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Community Highlights: Meet Katie Christiansen of The Hygge Workshop

Today we’d like to introduce you to Katie Christiansen.

Hi Katie, please kick things off for us with an introduction to yourself and your story.
Five years ago, I was in the middle of a crazy December with typical festivities including a birthday celebration, an engagement, my book club wine & book exchange, work holiday party and family holiday gatherings. I bought a bottle of wine for each of those separate events and every time I went to pick out the bottle, I looked for the label that best matched what sentiment I was trying to convey. I wanted the bottle of wine to feel somehow thoughtful, even though I had likely picked it out with less than 24-hour notice.

Fast-forward five years later, I haven’t started a wine company but thought “greeting cards” for your wine bottle were the next best thing. Say exactly what you want to say and pick out whatever wine you want. It still makes gifting alcohol super easy but puts a special touch on it.

I started my The Hygge Workshop on Etsy for the simplicity of payment, advertising and putting my items on a site that already had a large amount of traffic flowing to it each day. Although I still have my items for sale on Etsy, with the large majority of my revenue coming from there, I have published my own site. I also branched out into items like coffee mugs, t-shirts, and totes as a way to stretch my design and creativity beyond a 3×7 in wine tag.

Can you talk to us a bit about the challenges and lessons you’ve learned along the way. Looking back would you say it’s been easy or smooth in retrospect?
I started my business in December which gave me an extra benefit of “beginners luck” because it was right during the holiday shopping surge. Come January, almost all my sales had dried up and had I not been busy in my personal life that month, I would have probably felt very slightly defeated. But instead, I took the time to create more designs, add some holidays to my shop and generally, just be more creative.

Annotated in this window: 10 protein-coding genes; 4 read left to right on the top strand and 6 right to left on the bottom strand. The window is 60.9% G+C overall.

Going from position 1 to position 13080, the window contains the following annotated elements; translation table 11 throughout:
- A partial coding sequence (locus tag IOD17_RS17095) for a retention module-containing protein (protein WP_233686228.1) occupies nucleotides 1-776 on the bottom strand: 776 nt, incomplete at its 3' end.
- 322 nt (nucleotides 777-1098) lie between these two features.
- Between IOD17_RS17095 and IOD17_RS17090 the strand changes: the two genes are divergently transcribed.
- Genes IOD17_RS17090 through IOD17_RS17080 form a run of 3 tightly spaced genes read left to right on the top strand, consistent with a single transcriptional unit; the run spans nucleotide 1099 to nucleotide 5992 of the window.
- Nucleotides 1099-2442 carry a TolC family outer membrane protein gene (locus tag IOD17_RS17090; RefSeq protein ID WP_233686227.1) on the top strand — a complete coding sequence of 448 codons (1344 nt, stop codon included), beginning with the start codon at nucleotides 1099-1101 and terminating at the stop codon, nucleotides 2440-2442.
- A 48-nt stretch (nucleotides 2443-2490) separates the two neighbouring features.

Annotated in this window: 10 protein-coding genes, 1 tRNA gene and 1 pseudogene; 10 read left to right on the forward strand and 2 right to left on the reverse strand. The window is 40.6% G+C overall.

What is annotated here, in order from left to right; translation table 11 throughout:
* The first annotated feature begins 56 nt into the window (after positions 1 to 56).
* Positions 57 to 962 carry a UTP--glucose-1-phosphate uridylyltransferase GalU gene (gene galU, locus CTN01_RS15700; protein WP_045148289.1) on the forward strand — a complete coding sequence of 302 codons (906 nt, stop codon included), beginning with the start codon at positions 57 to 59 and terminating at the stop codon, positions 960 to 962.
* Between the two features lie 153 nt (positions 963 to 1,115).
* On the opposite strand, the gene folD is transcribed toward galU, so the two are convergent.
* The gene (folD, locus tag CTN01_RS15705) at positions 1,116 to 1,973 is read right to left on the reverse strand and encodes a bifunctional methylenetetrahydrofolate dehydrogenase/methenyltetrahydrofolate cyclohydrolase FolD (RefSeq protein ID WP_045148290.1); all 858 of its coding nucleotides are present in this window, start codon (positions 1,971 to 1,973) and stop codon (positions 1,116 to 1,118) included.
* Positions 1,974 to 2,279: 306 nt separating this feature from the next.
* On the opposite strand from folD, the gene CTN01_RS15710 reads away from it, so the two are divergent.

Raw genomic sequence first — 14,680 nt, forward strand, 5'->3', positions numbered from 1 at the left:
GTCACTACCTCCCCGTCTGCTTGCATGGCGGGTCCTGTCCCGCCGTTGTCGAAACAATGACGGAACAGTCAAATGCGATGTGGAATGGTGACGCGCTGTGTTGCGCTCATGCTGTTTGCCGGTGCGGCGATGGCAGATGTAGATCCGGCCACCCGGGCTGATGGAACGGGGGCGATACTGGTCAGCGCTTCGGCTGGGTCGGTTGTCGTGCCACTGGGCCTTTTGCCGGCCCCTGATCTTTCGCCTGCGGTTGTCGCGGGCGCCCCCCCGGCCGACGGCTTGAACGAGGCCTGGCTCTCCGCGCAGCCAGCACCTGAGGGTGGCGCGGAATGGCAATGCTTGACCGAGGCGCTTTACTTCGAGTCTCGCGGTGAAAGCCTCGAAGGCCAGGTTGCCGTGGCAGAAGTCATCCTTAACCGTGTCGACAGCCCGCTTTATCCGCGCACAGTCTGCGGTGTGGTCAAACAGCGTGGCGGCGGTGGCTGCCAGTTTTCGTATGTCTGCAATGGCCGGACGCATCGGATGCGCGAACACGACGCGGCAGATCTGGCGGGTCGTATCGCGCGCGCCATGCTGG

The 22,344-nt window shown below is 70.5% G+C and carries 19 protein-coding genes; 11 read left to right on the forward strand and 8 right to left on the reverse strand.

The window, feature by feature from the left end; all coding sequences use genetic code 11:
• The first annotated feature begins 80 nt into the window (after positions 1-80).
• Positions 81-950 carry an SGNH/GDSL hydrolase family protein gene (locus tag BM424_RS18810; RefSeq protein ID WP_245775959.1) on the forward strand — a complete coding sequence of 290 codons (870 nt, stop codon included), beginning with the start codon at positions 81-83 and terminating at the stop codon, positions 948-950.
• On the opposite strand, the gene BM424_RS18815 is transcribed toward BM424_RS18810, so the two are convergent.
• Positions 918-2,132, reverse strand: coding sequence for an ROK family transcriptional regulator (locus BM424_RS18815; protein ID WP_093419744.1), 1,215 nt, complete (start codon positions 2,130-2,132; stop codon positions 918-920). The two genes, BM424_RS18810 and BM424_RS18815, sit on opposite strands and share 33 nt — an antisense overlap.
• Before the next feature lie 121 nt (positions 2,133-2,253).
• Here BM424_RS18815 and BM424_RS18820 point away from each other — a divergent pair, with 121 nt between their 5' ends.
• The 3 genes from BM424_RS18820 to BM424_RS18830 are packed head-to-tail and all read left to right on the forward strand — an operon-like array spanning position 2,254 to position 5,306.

I have also run into struggles with retail. How do I compete with cheaper mass-produced wine gift bags that are sitting right next to where most store owners are hanging my tags. How do I get my name out in the community so liquor store owners want to take a chance on me? These are all things I have struggled with as a start-up, AND a product that isn’t sold very many places (that I’ve seen. There is a bit of education component of what I’m selling and how it addresses a need for the consumer.

Thanks for sharing that. So, maybe next you can tell us a bit more about your business?
Hygge (hoo-gah) is a Danish term for feeling content and happy with your surroundings. My grandmother-in-law is Danish and introduced me to the word – I loved it immediately. When I began my business, I started with wine tags because it filled a need that I personally wanted filled but knew that I didn’t want to pigeon-hole the name of my business to only be doing wine tags. I started this as a hobby so wanted to be able to take it in any direction that brought me content and happiness – hence, The Hygge Workshop. I am glad I didn’t filter myself into one category as I’ve branched out into other products and have been enjoying designing for other items as well.

The thing I love most about my shop is, personally, it makes me happy being able to design and gives me a creative outlet to explore. If I wasn’t having fun, I wouldn’t still be doing it, BUT the thing I love most that was unexpected is how excited I feel for my customers when they purchase items like “pairs well with a new job” wine tag. It makes me happy knowing that my items play a small part in celebrating life milestones of my customers like a new job, a new house or a new baby!

The crisis has affected us all in different ways. How has it affected you and any important lessons or epiphanies you can share with us?
My business started as a result of the Covid-19 crisis as I opened up my Etsy shop in December 2020. I was spending more time inside in the evenings as the weather got colder and not hanging out with friends as much given Covid surges. The lesson I learned most from Covid is to do what makes you happy. When I opened my shop, there was a bit of hesitation because I’ve never considered myself “salesy” or entrepreneurial. There is a lot of imposter syndrome that comes in waves every time I do something new. However, I knew that what I was doing was making me happy to why not put it out there. If people buy it, great and if not, then I will find something else to do. There is and was lots of flexibility in starting my business, especially during Covid times.

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